Sunday Commentary: The mutt is the greatest breed – and after all, they’re all mutts

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Some people are still being been led to believe that they have to purchase a “purebred” dog or cat. They believe that to “know what you’re getting” you must buy an AKC registered dog or you be able to trace a bloodline or follow some championship pedigree. Wrong.

This topic slipped back to the forefront with Whoopi Goldberg’s recent comments. Of course in her case, her arguement was hugely flawed because she wants to purchase puppy mill puppies.

But this idea that a purebred dog or cat is superior to a mutt or any purebred from a shelter is hugely flawed as well. First of all, it’s like saying Donald Trump or the Queen of England is a better person than you or me.

If you love bulldogs or afghans or poodles or bassets, that’s great. My wife and I love to rescue mutts, bassets and greyhounds. But the reality is this – they are all mutts and all of them are wolf-hybrids.

Sorry to disappoint the people who are paying thousands of dollars for a dog they believe is somehow worth more than another breed or worth more than a shelter dog. They are all wolves, turned into dogs by human intervention, starting thousands of years ago.

It is believed that the first cats in the United States came over on the Mayflower, as the ship’s rodent exterminators.

Breeds have become, through the AKC and other organizations, a marketing tool. It didn’t start out that way. Early on, the mission was to “create” the best hunting dog or the best herder or the best companion or for other traits.

It’s only been in the modern era that marketing took over.

But let’s be clear, I am in no way putting down purebred dogs or cats. And I’ve often said the the ultimate goal should be to get to point where shelters and rescue groups are used for hardships cases, where people have lost their jobs or homes or where a guardian has passed away. And the breeding is performed only by quality breeders. That is the goal.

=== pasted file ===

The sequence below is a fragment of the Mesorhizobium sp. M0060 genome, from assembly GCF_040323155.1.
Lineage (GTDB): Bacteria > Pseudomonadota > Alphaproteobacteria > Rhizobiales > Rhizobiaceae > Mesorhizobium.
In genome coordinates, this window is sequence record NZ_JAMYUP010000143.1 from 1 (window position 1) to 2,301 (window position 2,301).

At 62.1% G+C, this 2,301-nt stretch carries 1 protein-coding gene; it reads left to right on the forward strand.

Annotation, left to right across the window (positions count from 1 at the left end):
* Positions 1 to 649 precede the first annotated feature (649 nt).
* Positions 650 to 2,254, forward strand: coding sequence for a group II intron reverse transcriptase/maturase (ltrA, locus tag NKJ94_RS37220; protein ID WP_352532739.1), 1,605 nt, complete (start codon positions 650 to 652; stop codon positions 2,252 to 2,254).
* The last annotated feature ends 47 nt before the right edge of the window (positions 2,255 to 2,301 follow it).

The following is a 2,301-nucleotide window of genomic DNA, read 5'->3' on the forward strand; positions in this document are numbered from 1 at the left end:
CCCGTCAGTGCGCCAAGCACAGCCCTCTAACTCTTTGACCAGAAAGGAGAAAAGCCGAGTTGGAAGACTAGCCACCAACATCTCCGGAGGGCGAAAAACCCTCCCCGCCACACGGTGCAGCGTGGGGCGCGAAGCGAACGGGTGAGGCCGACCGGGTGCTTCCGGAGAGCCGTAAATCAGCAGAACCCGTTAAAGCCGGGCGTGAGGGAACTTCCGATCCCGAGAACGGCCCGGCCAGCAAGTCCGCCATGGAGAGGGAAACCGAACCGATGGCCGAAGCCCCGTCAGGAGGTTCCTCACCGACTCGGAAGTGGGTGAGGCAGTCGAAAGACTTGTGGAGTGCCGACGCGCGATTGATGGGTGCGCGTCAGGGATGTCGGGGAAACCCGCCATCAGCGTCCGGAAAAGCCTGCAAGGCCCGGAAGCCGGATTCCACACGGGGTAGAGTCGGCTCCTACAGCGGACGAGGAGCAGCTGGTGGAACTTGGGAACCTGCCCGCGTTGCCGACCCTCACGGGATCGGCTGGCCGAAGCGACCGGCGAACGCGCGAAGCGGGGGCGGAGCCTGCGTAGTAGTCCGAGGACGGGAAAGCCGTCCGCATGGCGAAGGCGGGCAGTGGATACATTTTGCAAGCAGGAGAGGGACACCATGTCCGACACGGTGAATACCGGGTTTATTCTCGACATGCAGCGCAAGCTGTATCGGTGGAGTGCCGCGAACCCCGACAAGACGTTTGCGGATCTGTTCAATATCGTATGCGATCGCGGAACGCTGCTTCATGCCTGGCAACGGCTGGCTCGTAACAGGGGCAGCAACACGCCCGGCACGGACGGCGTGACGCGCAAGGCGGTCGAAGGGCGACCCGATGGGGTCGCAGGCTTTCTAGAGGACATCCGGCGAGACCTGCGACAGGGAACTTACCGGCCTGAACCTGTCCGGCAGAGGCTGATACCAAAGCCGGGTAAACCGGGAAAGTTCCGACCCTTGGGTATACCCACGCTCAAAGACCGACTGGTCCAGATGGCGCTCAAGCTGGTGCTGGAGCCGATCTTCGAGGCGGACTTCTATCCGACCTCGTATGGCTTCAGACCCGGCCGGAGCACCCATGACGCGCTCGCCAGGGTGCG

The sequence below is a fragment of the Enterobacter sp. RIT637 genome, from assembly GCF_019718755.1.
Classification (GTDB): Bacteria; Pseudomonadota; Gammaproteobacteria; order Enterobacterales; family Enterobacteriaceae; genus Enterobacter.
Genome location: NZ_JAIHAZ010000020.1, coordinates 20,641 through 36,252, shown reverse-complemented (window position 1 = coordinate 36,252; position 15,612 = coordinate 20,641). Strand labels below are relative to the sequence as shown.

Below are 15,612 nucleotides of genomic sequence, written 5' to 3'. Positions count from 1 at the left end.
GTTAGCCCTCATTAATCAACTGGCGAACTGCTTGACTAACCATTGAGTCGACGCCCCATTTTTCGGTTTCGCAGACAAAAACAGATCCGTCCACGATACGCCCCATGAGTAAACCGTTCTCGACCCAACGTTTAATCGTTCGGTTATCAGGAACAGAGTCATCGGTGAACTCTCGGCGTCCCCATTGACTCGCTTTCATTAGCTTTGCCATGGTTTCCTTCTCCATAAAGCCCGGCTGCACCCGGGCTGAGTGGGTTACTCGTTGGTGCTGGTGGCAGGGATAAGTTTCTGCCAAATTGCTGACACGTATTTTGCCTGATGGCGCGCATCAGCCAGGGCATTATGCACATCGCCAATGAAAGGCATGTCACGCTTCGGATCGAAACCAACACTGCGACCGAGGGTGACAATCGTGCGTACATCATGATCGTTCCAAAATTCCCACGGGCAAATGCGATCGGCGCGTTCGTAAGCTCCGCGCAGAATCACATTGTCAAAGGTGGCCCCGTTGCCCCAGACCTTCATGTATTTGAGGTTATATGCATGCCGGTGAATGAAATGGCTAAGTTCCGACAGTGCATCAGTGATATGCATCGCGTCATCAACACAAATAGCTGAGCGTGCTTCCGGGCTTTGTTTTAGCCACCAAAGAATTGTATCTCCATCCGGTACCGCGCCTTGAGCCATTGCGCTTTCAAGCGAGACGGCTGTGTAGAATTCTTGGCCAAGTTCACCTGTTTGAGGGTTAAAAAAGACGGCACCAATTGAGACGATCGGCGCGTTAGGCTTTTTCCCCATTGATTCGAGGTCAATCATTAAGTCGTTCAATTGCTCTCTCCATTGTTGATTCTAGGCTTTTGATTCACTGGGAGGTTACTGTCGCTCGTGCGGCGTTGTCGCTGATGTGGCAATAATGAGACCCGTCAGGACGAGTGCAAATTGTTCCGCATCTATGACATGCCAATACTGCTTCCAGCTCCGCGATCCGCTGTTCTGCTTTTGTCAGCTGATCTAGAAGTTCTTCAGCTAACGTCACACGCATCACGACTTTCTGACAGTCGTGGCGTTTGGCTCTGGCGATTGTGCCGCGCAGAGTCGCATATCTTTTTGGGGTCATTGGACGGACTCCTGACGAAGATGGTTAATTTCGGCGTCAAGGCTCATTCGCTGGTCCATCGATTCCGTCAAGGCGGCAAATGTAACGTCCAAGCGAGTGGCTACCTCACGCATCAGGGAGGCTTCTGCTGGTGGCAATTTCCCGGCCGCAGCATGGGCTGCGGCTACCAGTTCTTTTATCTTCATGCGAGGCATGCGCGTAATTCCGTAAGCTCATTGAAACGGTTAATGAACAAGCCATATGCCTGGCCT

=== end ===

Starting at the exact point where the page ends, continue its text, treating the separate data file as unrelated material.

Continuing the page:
There are breed-specific rescues for just about every breed imaginable all over the country and in many cases, there are purebred dogs in the shelters. Don’t let anyone tell you the only dogs housed in local shelters are mutts and pit bulls. That is simply not accurate.

2 thoughts on “Sunday Commentary: The mutt is the greatest breed – and after all, they’re all mutts

  1. I agree. Buying a “purebred” dog (or horse) does not guarantee temperament. Personalities can differ even in the same litter. Look at people: are all the children in one family the same temperament, and predictable in what they become? Rarely! Let’s not forget nature/nurture has it’s effects as well. Even the best bred dog living in a puppy mill environment will be traumatized and likely have issues from that experience.

    In my own family (that owned many dogs) every mix breed lived over 10 (4) but several of our purebreds (7) (all from quality breeders) died of genetic issues before their time. Pure versus mixed is a personal preference but let’s not forget every “Purebred” was essentially a mix altered by humans. For example in the horse world the Thoroughbred was a breed created using various other breeds and often certain approved breeds were allowed back in (Arabian sires) to strengthen the genes. This is not longer being done and the break down of this overbred horse is heartbreaking. The same thing can be said for several dog breeds. The AKC has lost it’s desire to create healthy dogs. It’s now a money machine bent on holding up it’s product. Breeds have been altered from working dogs to bred for pets (Bulldogs were once mastiff size) and the loss of the need to create a working athlete has ruined this breed’s health.

    Basically buying a purebred is just like buying a designer handbag it’s mainly for show. But anyone that has a raised a puppy knows there are no guarantees in life, love or dogs. If you want one RESEARCH and get one but do not knock down the mix breeds! That is all your dog is in reality. Follow your heart not your pride.

  2. Alexandra,
    Thank you for this thoughtful comment. I agree – there are no guarantees on temperament.
    The time the puppies spend with their moms and siblings is a more important factor. So many breeders are selling puppies at 6 weeks old. They need more time – more on the order of 10 to 12 weeks at least to gain more socialization.
    This is one we don’t see in the new anti-puppy mills laws being proposed.
    I believe this one of reason why we see so many dogs dumped off on rescue groups and shelters. I’ve seen it – people who are dealing with behavior problems after buying puppies at 6 weeks old.

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